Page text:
Pros And Cons Of Gas Strut Assisted Cycle Racks

In the last 10 years, the Cycle Storage industry has seen an influx of two-tier bike racks offering assistance for the upper tier of two-tier bike racks in the form of a gas-strut. Some of the claims against these products are more convincing than others.

After reading the article below, you should be better informed to decide which rack is best for you. 

Over 10 years ago, the industry had just 2 or 3 gas-assisted two-tier racks available on the market, but now there are over 15 available and we do not think that all these products genuinely offer assistance. Knowing which ones are worth the money can be difficult to spot. 

The issues with low-cost examples

When the idea of a gas-assisted rack was a new idea, many architects were quick to specify this new 'user friendly' version of the two-tier rack. This in-turn led to cycle storage suppliers asking their suppliers to provide a product that would fill this gap in their product range. In answer to this request, many manufacturers especially the Chinese began manufacturing a gas-assisted two-tier cycle parking product. On paper these products looked great, and often came with a pleasing price tag. Some of these costed less than £80 per cycle space while other manufacturers were charging £180+ per bike space. These new low-cost alternatives sold fast and there are hundreds of examples all over major cities in the UK. 

Sadly, these low-cost alternatives were poorly made and often failed with 12-24 months of being installed. As the gas-strut seals begin to fail, the strut becomes more of a hinderance than a help meaning that these racks became difficult to use, or in some cases unusable. In one case, this is rumoured to have been the major cause of a company becoming liquidated. 

So, are gas-struts a bad thing on cycle racks? 

NO. These can be a great way to aid the cyclist. Some users of two-tier racks can find the upper tiers heavy to use especially when trying to lift an e-bike into position. The key point here is to ensure that you pick one of the few good quality gas-assisted cycle racks on the market. We think there are 2-3 of them out there and because of the additional components required we believe that this rack should cost at least £180 per cycle space at the time of writing (December 2021)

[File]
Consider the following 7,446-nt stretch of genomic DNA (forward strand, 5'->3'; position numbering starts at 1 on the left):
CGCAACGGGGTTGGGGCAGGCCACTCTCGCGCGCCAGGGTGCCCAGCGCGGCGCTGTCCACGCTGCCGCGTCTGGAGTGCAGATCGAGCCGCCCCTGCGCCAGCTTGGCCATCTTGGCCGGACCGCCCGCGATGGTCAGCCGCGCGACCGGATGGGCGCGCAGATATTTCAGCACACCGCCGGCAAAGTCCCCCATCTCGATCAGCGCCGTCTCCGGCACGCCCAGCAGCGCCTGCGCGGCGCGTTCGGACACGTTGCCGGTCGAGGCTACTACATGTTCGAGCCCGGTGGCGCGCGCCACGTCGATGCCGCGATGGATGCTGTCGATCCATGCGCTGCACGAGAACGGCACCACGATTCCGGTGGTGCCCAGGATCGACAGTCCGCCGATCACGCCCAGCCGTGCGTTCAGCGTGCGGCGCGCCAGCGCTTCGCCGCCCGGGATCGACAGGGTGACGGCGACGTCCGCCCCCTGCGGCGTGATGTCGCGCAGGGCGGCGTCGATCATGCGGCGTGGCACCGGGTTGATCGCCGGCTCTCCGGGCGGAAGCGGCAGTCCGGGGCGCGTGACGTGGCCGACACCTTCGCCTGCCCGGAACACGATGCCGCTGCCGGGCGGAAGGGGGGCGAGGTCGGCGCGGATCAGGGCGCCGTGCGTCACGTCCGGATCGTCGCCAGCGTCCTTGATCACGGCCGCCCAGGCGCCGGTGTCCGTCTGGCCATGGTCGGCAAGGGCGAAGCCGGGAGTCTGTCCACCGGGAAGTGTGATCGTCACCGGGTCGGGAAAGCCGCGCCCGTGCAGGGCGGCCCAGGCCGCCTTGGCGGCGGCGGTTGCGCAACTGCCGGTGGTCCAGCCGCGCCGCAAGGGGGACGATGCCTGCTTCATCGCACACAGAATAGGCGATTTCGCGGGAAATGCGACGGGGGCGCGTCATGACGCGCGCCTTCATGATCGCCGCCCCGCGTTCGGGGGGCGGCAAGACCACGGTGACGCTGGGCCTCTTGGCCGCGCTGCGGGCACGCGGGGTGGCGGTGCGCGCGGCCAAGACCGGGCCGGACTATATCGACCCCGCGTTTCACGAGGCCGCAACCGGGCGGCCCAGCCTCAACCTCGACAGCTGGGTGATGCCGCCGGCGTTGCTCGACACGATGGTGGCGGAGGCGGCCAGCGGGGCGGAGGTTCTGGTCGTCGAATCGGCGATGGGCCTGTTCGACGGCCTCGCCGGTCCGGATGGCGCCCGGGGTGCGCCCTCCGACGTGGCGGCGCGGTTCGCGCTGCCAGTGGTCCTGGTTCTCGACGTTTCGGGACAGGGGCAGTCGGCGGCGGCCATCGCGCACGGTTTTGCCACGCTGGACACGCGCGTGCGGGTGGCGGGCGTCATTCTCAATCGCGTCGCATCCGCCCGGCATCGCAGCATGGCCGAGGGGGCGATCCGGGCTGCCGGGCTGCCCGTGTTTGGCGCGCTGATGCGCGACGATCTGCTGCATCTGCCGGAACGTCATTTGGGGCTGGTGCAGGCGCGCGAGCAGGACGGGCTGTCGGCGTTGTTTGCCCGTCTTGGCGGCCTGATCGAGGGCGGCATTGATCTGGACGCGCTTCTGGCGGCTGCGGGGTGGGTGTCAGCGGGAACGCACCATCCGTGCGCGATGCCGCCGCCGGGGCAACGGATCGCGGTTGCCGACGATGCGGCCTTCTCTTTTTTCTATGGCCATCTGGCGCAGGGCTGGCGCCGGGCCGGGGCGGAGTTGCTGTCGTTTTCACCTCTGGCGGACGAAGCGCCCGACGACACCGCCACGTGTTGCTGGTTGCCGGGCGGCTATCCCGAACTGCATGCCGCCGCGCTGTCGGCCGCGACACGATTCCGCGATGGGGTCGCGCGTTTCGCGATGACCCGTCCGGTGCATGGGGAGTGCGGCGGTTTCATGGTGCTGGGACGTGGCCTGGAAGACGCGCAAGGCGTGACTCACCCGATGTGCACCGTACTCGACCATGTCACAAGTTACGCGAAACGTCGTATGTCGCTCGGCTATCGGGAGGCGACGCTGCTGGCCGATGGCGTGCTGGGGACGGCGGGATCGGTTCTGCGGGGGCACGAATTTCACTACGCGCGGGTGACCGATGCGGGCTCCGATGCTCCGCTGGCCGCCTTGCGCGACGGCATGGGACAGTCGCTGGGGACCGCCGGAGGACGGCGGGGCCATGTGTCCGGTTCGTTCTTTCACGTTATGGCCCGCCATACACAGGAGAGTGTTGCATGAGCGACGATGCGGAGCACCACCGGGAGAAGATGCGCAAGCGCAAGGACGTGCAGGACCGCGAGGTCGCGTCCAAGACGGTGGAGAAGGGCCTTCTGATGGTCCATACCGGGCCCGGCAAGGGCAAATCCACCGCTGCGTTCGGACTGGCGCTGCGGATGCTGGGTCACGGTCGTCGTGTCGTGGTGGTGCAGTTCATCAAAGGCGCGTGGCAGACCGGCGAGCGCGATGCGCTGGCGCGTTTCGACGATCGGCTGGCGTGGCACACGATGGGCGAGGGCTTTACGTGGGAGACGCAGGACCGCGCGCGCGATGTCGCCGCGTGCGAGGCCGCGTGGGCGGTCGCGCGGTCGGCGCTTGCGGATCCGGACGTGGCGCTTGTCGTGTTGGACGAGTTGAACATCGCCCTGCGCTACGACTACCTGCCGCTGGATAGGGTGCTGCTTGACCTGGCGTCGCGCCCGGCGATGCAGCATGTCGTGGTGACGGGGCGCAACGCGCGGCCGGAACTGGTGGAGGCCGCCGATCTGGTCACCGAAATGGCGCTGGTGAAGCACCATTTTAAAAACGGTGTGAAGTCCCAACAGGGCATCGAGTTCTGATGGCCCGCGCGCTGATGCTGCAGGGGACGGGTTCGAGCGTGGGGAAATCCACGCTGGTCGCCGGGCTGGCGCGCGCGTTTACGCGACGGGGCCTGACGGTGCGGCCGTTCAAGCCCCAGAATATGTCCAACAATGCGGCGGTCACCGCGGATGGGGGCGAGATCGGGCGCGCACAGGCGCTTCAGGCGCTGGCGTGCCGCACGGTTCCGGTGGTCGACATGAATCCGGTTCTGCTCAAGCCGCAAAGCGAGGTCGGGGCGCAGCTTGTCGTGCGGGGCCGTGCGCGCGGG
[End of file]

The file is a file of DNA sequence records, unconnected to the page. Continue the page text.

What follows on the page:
Examples of issues

12 years ago, when we received a tender enquiry from a major railway station in London, we recommended that they avoid gas-assisted cycle racks for the location because of the strenuous usage that we knew that these racks would get. (People in a hurry for a train often give a bike rack an unreasonable amount of abuse!)

We had our own gas-assisted rack to offer to the station, and although we strongly believed in this product, we knew that the most robust product would be best suited to the location. 

We secured the contract, and installed our manual two-tier cycle racks, and to date they have had nothing more than the occasional bit of vandalism to our racks. 

More recently they decided to add an additional 300 cycle spaces to the location, however we did not secure this contract. They chose a mid-range two-tier product with gas assistance that costed around £140 per cycle space. 

When speaking to a member of the facilities team recently, he expressed sincere disappointment in their latest purchase of cycle racks with a competitor. The main complaint was parts coming loose, and failure of gas-struts. 

Sometimes simpler is better

Our product is simple and effective. Without the need to reach down to the ground, the lifting position is not strenuous. When our rack is loaded, part of the bike is beyond the pivot point acting as a counterbalance and we have received plenty of praise for this design over the years. We are of course biased, but we believe that our product is the perfect balance of simplicity, reliability and value.

Below is a link to our two tier product

Our recommendation and verdict

Gas-struts can be a great addition to the two-tier rack, but because of low-cost poor-quality examples that have flooded the market, many companies believe that there is a 'cheap' alternative. A good quality two tier-rack with gas assistance should cost at least £180 per bike space (more commonly over £200). If you do not have the budget for this, then we would advise you to avoid a gas-assisted product and all the additional components and maintenance that comes with these products.